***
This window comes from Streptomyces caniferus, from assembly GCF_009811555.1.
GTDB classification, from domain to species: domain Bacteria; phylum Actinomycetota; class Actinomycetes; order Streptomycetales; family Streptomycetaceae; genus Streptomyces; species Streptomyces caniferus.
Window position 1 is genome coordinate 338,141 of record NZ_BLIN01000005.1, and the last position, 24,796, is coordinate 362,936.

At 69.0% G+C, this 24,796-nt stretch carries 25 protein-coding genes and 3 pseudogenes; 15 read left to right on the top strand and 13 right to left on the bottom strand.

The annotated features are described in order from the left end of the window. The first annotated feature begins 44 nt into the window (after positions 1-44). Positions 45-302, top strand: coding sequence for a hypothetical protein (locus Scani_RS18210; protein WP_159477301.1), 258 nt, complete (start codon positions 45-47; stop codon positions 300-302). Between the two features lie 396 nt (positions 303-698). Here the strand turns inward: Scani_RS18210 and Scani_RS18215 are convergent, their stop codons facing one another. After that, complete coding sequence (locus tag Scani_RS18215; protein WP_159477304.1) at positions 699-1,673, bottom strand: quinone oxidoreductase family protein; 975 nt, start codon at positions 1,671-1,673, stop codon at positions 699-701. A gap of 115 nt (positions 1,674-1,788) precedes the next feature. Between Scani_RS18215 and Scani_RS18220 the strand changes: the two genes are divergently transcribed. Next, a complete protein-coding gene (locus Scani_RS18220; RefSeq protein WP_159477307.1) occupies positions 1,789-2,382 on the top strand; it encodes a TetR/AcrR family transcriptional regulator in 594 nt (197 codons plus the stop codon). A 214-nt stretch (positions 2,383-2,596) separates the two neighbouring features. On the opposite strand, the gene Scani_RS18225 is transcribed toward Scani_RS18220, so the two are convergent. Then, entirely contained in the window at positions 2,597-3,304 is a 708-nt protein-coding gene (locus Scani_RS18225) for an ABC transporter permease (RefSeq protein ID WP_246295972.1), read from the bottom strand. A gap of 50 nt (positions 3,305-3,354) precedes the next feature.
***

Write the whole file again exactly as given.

This window comes from Streptomyces caniferus, from assembly GCF_009811555.1.
GTDB classification, from domain to species: domain Bacteria; phylum Actinomycetota; class Actinomycetes; order Streptomycetales; family Streptomycetaceae; genus Streptomyces; species Streptomyces caniferus.
Window position 1 is genome coordinate 338,141 of record NZ_BLIN01000005.1, and the last position, 24,796, is coordinate 362,936.

At 69.0% G+C, this 24,796-nt stretch carries 25 protein-coding genes and 3 pseudogenes; 15 read left to right on the top strand and 13 right to left on the bottom strand.

The annotated features are described in order from the left end of the window. The first annotated feature begins 44 nt into the window (after positions 1-44). Positions 45-302, top strand: coding sequence for a hypothetical protein (locus Scani_RS18210; protein WP_159477301.1), 258 nt, complete (start codon positions 45-47; stop codon positions 300-302). Between the two features lie 396 nt (positions 303-698). Here the strand turns inward: Scani_RS18210 and Scani_RS18215 are convergent, their stop codons facing one another. After that, complete coding sequence (locus tag Scani_RS18215; protein WP_159477304.1) at positions 699-1,673, bottom strand: quinone oxidoreductase family protein; 975 nt, start codon at positions 1,671-1,673, stop codon at positions 699-701. A gap of 115 nt (positions 1,674-1,788) precedes the next feature. Between Scani_RS18215 and Scani_RS18220 the strand changes: the two genes are divergently transcribed. Next, a complete protein-coding gene (locus Scani_RS18220; RefSeq protein WP_159477307.1) occupies positions 1,789-2,382 on the top strand; it encodes a TetR/AcrR family transcriptional regulator in 594 nt (197 codons plus the stop codon). A 214-nt stretch (positions 2,383-2,596) separates the two neighbouring features. On the opposite strand, the gene Scani_RS18225 is transcribed toward Scani_RS18220, so the two are convergent. Then, entirely contained in the window at positions 2,597-3,304 is a 708-nt protein-coding gene (locus Scani_RS18225) for an ABC transporter permease (RefSeq protein ID WP_246295972.1), read from the bottom strand. A gap of 50 nt (positions 3,305-3,354) precedes the next feature.